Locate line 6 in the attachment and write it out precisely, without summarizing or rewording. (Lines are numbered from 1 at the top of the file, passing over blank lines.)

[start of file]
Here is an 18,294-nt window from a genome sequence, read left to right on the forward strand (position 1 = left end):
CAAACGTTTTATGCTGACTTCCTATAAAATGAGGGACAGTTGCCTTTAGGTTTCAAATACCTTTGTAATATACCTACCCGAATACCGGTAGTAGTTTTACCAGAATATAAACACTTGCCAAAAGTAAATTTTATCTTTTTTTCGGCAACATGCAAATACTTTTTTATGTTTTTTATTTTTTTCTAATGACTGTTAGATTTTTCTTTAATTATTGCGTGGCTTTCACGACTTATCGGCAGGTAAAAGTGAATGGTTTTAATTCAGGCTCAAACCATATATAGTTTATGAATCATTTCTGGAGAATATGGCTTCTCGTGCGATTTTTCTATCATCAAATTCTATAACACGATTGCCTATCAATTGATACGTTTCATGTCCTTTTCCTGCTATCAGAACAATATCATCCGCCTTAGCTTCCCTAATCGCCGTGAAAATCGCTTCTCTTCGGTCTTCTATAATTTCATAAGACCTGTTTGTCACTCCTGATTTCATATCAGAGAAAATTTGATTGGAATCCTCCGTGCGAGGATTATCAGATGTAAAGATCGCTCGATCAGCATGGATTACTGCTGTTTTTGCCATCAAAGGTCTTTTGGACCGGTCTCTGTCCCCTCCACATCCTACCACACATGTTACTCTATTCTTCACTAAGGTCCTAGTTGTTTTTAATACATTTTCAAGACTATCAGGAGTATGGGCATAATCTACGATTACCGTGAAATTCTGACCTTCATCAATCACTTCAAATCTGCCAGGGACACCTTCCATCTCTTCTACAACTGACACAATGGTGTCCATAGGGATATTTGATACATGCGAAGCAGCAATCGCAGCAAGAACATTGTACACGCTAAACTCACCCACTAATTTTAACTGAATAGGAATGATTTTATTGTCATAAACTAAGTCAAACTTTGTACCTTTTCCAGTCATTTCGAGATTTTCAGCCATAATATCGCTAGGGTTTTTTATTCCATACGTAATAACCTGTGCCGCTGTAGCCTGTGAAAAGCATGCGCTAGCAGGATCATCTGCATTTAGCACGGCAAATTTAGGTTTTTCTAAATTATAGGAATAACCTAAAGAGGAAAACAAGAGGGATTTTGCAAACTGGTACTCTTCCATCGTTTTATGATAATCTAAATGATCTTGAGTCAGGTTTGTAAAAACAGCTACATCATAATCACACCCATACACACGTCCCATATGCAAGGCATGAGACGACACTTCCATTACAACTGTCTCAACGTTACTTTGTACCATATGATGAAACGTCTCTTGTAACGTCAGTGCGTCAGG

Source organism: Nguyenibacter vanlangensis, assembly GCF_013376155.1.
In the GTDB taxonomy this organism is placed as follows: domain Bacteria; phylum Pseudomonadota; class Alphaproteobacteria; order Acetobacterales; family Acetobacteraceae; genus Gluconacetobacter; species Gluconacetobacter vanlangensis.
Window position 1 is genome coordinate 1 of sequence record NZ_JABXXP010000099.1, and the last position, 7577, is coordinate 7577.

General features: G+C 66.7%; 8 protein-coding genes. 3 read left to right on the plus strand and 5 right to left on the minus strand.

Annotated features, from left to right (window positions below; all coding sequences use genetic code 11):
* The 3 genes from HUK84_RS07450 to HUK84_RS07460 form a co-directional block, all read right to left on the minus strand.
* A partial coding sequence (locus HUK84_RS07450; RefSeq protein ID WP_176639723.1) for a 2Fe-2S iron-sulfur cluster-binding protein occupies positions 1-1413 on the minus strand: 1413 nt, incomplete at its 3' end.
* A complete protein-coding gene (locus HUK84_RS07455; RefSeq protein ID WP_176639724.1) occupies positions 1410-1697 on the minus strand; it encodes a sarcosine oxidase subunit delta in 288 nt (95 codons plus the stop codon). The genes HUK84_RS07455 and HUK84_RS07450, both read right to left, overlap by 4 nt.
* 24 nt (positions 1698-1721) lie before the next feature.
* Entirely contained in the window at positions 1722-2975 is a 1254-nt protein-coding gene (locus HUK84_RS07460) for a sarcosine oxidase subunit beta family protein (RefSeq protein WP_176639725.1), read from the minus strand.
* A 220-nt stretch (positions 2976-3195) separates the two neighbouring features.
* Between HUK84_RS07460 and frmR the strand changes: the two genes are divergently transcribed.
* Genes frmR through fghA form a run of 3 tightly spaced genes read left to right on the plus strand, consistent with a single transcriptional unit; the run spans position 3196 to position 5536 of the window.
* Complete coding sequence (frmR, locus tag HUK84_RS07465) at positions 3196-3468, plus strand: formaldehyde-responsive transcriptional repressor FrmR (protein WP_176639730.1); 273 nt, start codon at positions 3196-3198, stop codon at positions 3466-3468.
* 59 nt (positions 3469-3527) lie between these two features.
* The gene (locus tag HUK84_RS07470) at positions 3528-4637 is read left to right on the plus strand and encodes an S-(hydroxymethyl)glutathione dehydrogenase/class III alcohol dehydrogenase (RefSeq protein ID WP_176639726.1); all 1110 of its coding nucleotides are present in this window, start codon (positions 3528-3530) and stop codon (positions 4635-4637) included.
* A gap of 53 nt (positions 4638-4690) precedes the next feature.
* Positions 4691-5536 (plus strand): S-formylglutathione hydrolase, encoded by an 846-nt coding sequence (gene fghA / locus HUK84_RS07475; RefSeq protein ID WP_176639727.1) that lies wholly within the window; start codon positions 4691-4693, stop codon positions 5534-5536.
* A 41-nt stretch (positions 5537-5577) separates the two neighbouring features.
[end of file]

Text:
General features: G+C 66.7%; 8 protein-coding genes. 3 read left to right on the plus strand and 5 right to left on the minus strand.